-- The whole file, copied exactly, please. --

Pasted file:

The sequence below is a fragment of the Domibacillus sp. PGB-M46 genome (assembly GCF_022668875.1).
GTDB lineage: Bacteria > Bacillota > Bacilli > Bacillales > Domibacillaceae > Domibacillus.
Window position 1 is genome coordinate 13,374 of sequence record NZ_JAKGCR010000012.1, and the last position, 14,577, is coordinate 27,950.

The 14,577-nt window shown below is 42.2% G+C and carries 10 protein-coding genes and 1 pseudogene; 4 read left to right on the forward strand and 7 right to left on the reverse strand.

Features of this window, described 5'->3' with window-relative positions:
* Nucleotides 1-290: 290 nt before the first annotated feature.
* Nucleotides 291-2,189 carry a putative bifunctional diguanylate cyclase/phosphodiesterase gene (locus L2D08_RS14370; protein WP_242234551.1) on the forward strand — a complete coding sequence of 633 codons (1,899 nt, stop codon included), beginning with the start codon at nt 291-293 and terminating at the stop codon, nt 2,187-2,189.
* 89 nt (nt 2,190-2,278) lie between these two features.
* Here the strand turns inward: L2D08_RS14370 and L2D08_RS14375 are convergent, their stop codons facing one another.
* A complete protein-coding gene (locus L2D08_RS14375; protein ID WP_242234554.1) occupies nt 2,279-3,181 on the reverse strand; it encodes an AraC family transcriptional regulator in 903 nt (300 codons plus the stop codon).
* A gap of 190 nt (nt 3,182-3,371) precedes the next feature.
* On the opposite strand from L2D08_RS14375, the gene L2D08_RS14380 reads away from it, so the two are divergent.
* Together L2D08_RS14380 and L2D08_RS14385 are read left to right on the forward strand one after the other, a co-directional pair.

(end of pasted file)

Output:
The sequence below is a fragment of the Domibacillus sp. PGB-M46 genome (assembly GCF_022668875.1).
GTDB lineage: Bacteria > Bacillota > Bacilli > Bacillales > Domibacillaceae > Domibacillus.
Window position 1 is genome coordinate 13,374 of sequence record NZ_JAKGCR010000012.1, and the last position, 14,577, is coordinate 27,950.

The 14,577-nt window shown below is 42.2% G+C and carries 10 protein-coding genes and 1 pseudogene; 4 read left to right on the forward strand and 7 right to left on the reverse strand.

Features of this window, described 5'->3' with window-relative positions:
* Nucleotides 1-290: 290 nt before the first annotated feature.
* Nucleotides 291-2,189 carry a putative bifunctional diguanylate cyclase/phosphodiesterase gene (locus L2D08_RS14370; protein WP_242234551.1) on the forward strand — a complete coding sequence of 633 codons (1,899 nt, stop codon included), beginning with the start codon at nt 291-293 and terminating at the stop codon, nt 2,187-2,189.
* 89 nt (nt 2,190-2,278) lie between these two features.
* Here the strand turns inward: L2D08_RS14370 and L2D08_RS14375 are convergent, their stop codons facing one another.
* A complete protein-coding gene (locus L2D08_RS14375; protein ID WP_242234554.1) occupies nt 2,279-3,181 on the reverse strand; it encodes an AraC family transcriptional regulator in 903 nt (300 codons plus the stop codon).
* A gap of 190 nt (nt 3,182-3,371) precedes the next feature.
* On the opposite strand from L2D08_RS14375, the gene L2D08_RS14380 reads away from it, so the two are divergent.
* Together L2D08_RS14380 and L2D08_RS14385 are read left to right on the forward strand one after the other, a co-directional pair.